History is, of course, the story of human civilization. The core skill of explaining change over time – which brings in elements of context, causality, and chronology, whether you’re in AP World, DP History, or regular ole history – requires that you paint a story in broad strokes. The problem that I run into is that we cover so much history in a short time that we can rarely stop and smell the flowers. There are so many powerful stories in history that we don’t need to learn in order to understand the big picture. Digital storytelling could bring these to students’ attention, increase their engagement while harnessing their creative talent, appealing to their individual learning styles, and developing valuable technology and communication skills (The Educational Uses of Digital Storytelling).
How would this work? First would be the selection of compelling stories that fit with the content. I’d leave it to the teacher to provide a short menu to the students, with a short (140 character?) teaser for each. For example:
- Emperor Romanos IV’s crushing defeat at Manzikert
- Genghis Khan’s terrifying response to the insults of the Khwarizmid empire
- Emperor Constantine’s stunning revelation at the Battle of the Milvian Bridge
- The Fall of Constantinople
- The Storming of the Bastille
Collaboration and Sharing
Students could work alone or in pairs (our readings emphasize how digital storytelling can be a very personal affair) to create a digital story about their chosen event, and then present it to the class. We could take this a step further and have students post their projects online, then have other students give feedback and reactions. At my school we use Moodle for our courseware, so I would have students upload their videos to Youtube, embed them in a Moodle forum thread, and have the feedback be given in replies inside that thread. The advantage over using Youtube’s comments is that only registered students in the course would be able to give feedback, and students wouldn’t have to sign up for a Gmail/Youtube account to give feedback.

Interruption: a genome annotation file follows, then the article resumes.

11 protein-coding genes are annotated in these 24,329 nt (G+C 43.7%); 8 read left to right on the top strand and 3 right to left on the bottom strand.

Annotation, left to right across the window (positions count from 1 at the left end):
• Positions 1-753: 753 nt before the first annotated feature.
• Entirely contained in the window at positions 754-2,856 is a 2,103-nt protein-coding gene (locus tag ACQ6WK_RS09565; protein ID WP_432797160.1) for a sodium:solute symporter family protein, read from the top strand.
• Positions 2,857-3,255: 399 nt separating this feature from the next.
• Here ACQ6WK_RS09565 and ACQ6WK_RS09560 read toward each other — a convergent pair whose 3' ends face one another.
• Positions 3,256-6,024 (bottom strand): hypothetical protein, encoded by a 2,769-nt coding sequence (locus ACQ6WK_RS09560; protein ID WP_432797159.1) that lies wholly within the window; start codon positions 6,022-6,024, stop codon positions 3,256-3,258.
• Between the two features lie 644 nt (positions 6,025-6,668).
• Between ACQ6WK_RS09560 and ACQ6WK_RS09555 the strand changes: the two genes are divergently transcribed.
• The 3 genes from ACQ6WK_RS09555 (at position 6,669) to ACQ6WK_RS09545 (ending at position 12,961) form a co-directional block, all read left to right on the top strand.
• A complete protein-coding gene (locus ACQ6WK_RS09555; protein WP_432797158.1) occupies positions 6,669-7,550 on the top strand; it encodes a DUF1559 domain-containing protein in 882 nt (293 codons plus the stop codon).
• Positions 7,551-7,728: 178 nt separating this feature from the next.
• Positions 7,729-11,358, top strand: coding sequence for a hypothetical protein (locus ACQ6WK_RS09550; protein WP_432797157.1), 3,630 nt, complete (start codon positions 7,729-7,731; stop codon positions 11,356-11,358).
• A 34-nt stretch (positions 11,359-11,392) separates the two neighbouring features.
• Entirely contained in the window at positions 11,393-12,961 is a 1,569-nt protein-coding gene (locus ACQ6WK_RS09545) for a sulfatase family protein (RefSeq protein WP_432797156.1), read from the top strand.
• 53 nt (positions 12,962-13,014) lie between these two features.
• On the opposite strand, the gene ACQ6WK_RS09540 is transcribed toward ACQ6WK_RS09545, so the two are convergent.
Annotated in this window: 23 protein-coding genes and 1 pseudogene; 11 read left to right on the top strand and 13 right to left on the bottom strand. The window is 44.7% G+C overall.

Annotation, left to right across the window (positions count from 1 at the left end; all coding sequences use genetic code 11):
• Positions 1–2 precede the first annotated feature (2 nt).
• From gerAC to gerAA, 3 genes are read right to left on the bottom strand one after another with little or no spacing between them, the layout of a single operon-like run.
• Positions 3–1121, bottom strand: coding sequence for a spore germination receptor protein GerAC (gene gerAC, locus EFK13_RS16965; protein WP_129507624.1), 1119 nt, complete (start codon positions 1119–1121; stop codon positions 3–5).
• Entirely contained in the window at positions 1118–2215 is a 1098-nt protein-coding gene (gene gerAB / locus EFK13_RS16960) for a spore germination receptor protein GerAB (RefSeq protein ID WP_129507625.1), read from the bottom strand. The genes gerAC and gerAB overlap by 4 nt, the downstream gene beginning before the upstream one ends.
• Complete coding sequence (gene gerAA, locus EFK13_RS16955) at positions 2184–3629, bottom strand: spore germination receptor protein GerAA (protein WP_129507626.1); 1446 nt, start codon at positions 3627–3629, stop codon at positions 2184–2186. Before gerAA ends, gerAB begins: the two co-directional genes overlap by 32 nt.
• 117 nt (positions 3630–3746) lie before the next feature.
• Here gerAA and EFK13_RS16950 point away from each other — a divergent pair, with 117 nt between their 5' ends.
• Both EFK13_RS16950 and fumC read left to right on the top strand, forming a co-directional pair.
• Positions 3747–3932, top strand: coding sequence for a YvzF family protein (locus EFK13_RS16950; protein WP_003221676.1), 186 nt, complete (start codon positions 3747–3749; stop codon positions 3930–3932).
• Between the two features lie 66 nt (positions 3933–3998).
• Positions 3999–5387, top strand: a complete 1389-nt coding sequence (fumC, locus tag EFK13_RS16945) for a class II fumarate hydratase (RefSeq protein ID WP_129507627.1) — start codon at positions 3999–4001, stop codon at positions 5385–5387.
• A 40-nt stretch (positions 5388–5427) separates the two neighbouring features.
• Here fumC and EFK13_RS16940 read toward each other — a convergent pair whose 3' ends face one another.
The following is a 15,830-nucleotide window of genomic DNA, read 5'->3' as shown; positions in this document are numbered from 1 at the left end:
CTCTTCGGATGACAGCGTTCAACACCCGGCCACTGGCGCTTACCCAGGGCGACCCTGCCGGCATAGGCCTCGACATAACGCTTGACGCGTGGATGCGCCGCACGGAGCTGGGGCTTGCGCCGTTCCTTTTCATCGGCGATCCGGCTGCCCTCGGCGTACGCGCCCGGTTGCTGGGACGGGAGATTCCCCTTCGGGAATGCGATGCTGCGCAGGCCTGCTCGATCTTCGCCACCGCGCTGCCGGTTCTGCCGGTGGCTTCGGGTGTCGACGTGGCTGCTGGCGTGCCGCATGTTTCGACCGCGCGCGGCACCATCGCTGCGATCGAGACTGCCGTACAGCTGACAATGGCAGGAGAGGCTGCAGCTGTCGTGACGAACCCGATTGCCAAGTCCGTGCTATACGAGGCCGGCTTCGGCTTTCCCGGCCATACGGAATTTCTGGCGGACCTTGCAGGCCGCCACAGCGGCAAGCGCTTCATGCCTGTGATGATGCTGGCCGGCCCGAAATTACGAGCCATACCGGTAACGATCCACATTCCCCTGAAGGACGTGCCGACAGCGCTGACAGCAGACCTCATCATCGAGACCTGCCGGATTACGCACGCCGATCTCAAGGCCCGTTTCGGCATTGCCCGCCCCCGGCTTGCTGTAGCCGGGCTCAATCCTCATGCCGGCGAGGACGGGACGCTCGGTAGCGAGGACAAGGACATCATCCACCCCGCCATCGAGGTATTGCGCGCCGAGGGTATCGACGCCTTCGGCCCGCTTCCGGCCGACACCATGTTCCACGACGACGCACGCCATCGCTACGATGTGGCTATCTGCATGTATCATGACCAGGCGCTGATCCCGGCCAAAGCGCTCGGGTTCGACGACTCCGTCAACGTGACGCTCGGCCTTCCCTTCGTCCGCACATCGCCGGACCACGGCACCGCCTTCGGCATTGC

One approach to assessing this would be to use a rubric based on the Seven Elements of Storytelling. UH gives an even more complex rubric. Seven dimensions seems unnecessarily complex: good for planning, but poor for assessment purposes. I’d assess on fewer components:
- Content: the relevance, significance, and accuracy of the information
- Professionalism: the quality of the editing and presentation
- Creativity: the appropriateness of the music and visuals
This would be more appropriate for my 9th and 10th grade students, who need instructions and expectations broken down into smaller steps when tackling big projects.
3 thoughts on “Digital Historytelling”
I can only imagine how much more interested I would have been in history class if had been approached through the lens of storytelling rather than textbook reading! Now to think that it can be the students creating those stories and the amount of understanding, both of the subject/story and of the process, that they must have in order to produce a quality project? Truly transformational!
Sometimes I have my students engage in traditional storytelling – this works well for topics that are just “this happened, then this happened, then this happened.” It’s hard to make those interesting, so I’ll have the students divide into groups, make a children’s story book (at a 3rd grade level), and tell it to the class. It’s very silly, but all the kids find it hilarious, it still requires that they touch on the main ideas, and most importantly everyone is engaged.